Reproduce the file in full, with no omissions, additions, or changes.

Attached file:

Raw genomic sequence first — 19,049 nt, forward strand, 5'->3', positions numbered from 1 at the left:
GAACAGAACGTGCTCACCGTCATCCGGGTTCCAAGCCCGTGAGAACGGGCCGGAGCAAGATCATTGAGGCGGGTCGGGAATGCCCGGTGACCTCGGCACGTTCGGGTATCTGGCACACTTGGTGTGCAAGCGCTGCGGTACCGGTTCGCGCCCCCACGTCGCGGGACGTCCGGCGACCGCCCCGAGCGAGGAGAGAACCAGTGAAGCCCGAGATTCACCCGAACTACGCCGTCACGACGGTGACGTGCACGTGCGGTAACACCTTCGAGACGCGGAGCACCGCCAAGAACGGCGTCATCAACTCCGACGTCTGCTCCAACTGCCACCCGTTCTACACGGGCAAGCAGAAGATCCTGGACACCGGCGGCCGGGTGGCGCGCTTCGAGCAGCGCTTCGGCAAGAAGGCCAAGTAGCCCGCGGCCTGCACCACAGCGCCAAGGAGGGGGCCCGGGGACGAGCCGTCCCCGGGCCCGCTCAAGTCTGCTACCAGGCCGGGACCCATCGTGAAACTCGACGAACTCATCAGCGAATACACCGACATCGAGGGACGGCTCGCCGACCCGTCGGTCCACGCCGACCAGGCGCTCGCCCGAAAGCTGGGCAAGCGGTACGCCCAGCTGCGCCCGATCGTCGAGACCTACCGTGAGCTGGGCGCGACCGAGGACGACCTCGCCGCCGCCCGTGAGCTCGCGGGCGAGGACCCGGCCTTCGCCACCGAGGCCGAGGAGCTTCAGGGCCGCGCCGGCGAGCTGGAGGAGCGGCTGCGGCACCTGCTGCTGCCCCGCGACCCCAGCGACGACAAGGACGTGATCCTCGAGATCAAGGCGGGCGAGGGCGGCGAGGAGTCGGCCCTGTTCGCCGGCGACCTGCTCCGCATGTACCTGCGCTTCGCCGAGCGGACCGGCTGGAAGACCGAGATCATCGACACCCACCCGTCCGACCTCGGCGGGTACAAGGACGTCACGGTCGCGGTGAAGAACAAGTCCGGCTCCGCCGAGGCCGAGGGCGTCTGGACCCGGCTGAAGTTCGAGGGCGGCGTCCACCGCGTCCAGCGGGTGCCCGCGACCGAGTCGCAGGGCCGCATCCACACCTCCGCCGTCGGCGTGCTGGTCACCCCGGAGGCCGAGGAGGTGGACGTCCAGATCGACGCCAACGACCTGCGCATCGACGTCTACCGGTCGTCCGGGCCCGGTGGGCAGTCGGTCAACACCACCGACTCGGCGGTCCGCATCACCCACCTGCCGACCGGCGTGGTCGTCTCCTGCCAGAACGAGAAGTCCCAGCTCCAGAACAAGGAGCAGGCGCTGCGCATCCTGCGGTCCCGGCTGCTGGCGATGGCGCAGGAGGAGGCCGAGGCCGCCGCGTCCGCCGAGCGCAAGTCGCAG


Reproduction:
Raw genomic sequence first — 19,049 nt, forward strand, 5'->3', positions numbered from 1 at the left:
GAACAGAACGTGCTCACCGTCATCCGGGTTCCAAGCCCGTGAGAACGGGCCGGAGCAAGATCATTGAGGCGGGTCGGGAATGCCCGGTGACCTCGGCACGTTCGGGTATCTGGCACACTTGGTGTGCAAGCGCTGCGGTACCGGTTCGCGCCCCCACGTCGCGGGACGTCCGGCGACCGCCCCGAGCGAGGAGAGAACCAGTGAAGCCCGAGATTCACCCGAACTACGCCGTCACGACGGTGACGTGCACGTGCGGTAACACCTTCGAGACGCGGAGCACCGCCAAGAACGGCGTCATCAACTCCGACGTCTGCTCCAACTGCCACCCGTTCTACACGGGCAAGCAGAAGATCCTGGACACCGGCGGCCGGGTGGCGCGCTTCGAGCAGCGCTTCGGCAAGAAGGCCAAGTAGCCCGCGGCCTGCACCACAGCGCCAAGGAGGGGGCCCGGGGACGAGCCGTCCCCGGGCCCGCTCAAGTCTGCTACCAGGCCGGGACCCATCGTGAAACTCGACGAACTCATCAGCGAATACACCGACATCGAGGGACGGCTCGCCGACCCGTCGGTCCACGCCGACCAGGCGCTCGCCCGAAAGCTGGGCAAGCGGTACGCCCAGCTGCGCCCGATCGTCGAGACCTACCGTGAGCTGGGCGCGACCGAGGACGACCTCGCCGCCGCCCGTGAGCTCGCGGGCGAGGACCCGGCCTTCGCCACCGAGGCCGAGGAGCTTCAGGGCCGCGCCGGCGAGCTGGAGGAGCGGCTGCGGCACCTGCTGCTGCCCCGCGACCCCAGCGACGACAAGGACGTGATCCTCGAGATCAAGGCGGGCGAGGGCGGCGAGGAGTCGGCCCTGTTCGCCGGCGACCTGCTCCGCATGTACCTGCGCTTCGCCGAGCGGACCGGCTGGAAGACCGAGATCATCGACACCCACCCGTCCGACCTCGGCGGGTACAAGGACGTCACGGTCGCGGTGAAGAACAAGTCCGGCTCCGCCGAGGCCGAGGGCGTCTGGACCCGGCTGAAGTTCGAGGGCGGCGTCCACCGCGTCCAGCGGGTGCCCGCGACCGAGTCGCAGGGCCGCATCCACACCTCCGCCGTCGGCGTGCTGGTCACCCCGGAGGCCGAGGAGGTGGACGTCCAGATCGACGCCAACGACCTGCGCATCGACGTCTACCGGTCGTCCGGGCCCGGTGGGCAGTCGGTCAACACCACCGACTCGGCGGTCCGCATCACCCACCTGCCGACCGGCGTGGTCGTCTCCTGCCAGAACGAGAAGTCCCAGCTCCAGAACAAGGAGCAGGCGCTGCGCATCCTGCGGTCCCGGCTGCTGGCGATGGCGCAGGAGGAGGCCGAGGCCGCCGCGTCCGCCGAGCGCAAGTCGCAG